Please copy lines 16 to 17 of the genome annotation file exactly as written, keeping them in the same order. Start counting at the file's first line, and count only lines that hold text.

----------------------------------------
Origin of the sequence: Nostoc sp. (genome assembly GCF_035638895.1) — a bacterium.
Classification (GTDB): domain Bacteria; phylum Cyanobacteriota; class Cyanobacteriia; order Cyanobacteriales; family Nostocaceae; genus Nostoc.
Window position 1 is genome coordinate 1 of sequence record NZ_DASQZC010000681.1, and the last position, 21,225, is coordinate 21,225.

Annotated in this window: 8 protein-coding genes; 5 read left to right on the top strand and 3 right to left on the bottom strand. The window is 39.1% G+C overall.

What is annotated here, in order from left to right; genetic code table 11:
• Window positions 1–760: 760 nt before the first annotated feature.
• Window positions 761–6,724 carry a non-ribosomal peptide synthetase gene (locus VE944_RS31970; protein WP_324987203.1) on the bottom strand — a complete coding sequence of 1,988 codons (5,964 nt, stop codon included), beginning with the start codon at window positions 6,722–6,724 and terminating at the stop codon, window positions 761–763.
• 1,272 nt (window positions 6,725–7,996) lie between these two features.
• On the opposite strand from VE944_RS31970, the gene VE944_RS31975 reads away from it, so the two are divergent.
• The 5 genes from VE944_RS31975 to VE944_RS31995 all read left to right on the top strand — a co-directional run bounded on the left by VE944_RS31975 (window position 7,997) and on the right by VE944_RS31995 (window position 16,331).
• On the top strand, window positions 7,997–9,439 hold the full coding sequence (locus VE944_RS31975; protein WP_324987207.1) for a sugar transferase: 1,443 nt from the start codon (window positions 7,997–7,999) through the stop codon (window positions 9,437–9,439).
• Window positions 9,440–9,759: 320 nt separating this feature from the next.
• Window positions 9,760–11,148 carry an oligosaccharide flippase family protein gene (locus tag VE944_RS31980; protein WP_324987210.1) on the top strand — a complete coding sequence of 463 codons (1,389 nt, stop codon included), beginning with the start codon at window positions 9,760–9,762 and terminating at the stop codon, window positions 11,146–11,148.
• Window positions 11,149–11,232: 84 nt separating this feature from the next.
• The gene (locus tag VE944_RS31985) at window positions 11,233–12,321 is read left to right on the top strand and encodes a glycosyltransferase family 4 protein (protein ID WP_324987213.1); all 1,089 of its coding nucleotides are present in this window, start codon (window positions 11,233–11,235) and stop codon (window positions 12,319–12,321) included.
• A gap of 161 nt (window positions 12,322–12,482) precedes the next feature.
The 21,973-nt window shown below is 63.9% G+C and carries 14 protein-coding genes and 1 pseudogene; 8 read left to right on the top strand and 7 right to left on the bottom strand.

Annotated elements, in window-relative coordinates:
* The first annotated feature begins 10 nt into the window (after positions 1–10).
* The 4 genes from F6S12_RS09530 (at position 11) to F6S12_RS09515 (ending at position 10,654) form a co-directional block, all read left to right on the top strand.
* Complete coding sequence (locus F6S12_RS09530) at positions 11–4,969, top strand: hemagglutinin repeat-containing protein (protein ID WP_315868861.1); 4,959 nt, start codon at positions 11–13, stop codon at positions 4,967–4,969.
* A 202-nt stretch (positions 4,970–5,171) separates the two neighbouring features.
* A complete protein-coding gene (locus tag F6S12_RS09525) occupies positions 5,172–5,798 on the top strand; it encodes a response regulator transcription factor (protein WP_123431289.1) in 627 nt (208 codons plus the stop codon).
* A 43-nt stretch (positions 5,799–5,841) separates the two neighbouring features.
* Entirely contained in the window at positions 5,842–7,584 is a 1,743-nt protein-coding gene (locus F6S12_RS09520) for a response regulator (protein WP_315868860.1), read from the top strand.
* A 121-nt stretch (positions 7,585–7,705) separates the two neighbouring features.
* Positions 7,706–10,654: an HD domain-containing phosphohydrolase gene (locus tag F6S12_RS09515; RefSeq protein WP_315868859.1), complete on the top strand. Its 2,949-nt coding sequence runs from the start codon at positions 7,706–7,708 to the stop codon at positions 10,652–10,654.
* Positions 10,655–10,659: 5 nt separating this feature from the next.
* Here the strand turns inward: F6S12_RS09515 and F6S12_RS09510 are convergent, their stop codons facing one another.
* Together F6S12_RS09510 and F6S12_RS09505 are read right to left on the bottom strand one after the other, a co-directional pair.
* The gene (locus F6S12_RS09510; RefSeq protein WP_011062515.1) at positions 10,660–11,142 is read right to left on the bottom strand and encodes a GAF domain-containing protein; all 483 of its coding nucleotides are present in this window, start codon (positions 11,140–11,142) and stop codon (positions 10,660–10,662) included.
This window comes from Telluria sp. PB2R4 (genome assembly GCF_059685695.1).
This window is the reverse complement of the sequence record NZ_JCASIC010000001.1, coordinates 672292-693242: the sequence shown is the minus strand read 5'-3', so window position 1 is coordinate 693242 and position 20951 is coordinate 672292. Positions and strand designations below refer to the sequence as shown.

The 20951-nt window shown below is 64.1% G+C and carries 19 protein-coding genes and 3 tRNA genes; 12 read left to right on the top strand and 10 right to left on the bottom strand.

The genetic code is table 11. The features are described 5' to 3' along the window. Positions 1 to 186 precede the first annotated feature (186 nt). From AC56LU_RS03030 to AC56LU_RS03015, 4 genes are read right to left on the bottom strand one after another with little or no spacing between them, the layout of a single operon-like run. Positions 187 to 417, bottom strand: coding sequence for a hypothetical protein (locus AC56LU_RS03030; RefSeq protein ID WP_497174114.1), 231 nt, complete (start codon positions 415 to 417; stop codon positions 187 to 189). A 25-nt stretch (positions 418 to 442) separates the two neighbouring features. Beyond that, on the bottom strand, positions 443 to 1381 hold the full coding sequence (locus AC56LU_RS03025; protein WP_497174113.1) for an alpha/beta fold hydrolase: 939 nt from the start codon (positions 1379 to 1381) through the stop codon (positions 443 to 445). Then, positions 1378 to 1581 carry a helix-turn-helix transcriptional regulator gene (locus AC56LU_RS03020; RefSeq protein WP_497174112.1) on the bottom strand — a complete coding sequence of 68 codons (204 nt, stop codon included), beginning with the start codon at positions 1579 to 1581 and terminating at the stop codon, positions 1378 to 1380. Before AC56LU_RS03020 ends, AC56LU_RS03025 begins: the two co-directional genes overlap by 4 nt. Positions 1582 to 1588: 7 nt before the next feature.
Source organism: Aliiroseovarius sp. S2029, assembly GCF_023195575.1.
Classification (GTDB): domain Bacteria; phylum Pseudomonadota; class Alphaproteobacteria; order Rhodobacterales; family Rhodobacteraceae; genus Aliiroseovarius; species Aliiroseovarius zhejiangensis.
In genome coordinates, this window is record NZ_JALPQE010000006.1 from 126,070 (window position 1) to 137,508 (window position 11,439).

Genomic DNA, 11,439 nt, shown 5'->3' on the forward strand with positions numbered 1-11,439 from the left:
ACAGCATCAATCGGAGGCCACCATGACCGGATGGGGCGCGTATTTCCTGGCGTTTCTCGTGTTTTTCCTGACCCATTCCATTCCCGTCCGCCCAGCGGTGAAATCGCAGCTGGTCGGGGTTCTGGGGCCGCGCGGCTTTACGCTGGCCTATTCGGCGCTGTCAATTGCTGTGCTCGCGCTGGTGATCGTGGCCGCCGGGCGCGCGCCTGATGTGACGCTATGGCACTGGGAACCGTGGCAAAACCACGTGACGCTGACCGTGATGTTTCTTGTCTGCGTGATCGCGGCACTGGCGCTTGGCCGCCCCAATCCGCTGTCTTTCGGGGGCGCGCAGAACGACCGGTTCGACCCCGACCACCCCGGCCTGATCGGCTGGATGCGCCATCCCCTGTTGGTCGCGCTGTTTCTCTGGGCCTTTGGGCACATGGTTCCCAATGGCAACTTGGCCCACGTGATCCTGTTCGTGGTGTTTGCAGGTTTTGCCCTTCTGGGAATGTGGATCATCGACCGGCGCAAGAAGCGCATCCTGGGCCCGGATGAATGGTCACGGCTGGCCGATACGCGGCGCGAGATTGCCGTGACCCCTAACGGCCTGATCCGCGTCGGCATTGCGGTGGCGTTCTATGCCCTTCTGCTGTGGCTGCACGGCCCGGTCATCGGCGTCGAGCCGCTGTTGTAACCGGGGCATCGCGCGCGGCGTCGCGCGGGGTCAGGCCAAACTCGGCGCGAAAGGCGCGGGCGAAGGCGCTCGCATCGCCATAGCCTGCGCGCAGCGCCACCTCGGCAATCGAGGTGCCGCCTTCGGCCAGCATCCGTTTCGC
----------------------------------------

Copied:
• A gap of 161 nt (window positions 12,322–12,482) precedes the next feature.
The 21,973-nt window shown below is 63.9% G+C and carries 14 protein-coding genes and 1 pseudogene; 8 read left to right on the top strand and 7 right to left on the bottom strand.